Today is the birthday of American writer and poet Edgar Allan Poe (1809-1849).
Born into a family of traveling actors, Poe was orphaned when he was just three years old. He was taken in and raised by a Virginia family, the Allans.
Although Poe was an editor, literary critic, poet, novelist, and writer of short stories, he constantly struggled financially — a struggle that was no doubt fueled by his habits of drinking and gambling. Not until after his death, at just forty years of age, was his work recognized for its genius. His short stories “The Fall of the House of Usher,” “The Tell-Tale Heart,” and “The Cask of Amontillado” have become classics, and his poem “The Raven” is one of the most recognized and recited poems in the English language. In fact, the poem is so well recognized that when the city of Baltimore, the site of Poe’s death in 1849, acquired its NFL franchise in 1996, they chose the Ravens as their name. (The team’s three costumed raven mascots are named “Edgar,” “Allen,” and “Poe.”).
Known for the tales of macabre and mystery he wrote during his life, one specific mystery became associated with Poe after his death.
For sixty years, beginning in 1949 (the centennial of his death), an anonymous admirer visited Poe’s cenotaph — a monument erected at the site of Poe’s original grave at Westminster Burial Ground in Baltimore, Maryland. To commemorate Poe’s birthday each January 19th, this mysterious individual — known as the “Poe Toaster” — left three roses, a bottle of French cognac, and occasionally a note. The clandestine visits ended in 2009, the bicentennial of Poe’s birth (1).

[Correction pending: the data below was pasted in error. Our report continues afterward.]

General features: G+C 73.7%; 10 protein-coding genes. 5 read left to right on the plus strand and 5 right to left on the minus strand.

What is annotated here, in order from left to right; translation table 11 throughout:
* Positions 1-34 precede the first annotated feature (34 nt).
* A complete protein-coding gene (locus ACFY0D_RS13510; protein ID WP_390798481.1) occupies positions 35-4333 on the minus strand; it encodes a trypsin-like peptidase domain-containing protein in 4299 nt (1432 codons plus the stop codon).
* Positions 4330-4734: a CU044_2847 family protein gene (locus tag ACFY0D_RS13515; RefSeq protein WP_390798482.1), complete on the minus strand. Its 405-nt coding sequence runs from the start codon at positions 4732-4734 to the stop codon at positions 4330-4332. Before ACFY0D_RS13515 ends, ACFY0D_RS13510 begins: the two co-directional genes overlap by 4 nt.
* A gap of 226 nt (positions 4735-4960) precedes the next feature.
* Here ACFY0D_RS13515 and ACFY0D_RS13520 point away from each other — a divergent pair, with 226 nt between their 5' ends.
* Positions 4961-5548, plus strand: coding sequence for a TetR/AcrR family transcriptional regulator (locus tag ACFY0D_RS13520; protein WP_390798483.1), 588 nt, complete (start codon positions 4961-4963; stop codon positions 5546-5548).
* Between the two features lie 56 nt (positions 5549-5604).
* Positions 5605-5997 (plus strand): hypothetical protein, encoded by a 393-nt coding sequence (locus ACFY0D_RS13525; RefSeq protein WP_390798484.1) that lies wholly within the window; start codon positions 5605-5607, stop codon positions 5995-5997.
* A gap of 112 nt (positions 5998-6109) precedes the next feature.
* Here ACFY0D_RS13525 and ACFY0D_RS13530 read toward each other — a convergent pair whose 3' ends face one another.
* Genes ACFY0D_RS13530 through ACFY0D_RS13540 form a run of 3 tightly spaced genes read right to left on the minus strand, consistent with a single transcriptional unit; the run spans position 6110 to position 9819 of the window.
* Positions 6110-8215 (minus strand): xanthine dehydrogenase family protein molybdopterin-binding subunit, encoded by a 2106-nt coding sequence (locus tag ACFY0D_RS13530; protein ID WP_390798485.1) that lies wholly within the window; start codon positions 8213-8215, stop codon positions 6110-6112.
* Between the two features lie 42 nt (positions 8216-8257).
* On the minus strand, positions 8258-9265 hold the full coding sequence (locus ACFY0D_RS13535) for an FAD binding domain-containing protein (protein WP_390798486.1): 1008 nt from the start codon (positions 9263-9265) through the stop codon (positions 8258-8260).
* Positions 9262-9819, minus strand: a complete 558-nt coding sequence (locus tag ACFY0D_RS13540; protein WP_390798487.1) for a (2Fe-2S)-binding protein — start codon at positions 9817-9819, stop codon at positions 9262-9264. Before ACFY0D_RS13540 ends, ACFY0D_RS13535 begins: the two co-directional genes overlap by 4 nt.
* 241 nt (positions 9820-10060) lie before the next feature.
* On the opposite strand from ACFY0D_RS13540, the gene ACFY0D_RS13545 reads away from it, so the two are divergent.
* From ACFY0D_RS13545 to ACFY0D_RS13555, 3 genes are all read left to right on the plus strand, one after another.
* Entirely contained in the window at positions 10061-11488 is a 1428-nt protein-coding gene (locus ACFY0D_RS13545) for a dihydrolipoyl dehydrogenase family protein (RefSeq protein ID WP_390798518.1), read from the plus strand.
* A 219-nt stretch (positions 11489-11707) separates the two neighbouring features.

Today’s Challenge: Gone but “Nevermore” Forgotten
What object would you leave at the grave of an author or other famous person you admire, and what would you write in a note to that person? Write an explanation of what you would leave at the grave of a person you admire along with an explanation of the object’s significance. Also, include the contents of a note you would leave along with the object. (Common Core Writing 2 – Expository)
Quotation of the Day: Where was the detective story until Poe breathed the breath of life into it?”— Arthur Conan Doyle, at a Poe Centennial Celebration Dinner in 1909
1-Judkis, Maura. Edgar Allan Poe Toaster Tradition Is No More. Washington Post 19 Jan. 2012. https://www.washingtonpost.com/blogs/arts-post/post/edgar-allan-poe-toaster-tradition-is-no-more/2012/01/19/gIQAOQUBBQ_blog.html.
Quotation of the Day: Try to learn something about everything and everything about something. -Thomas Henry Huxley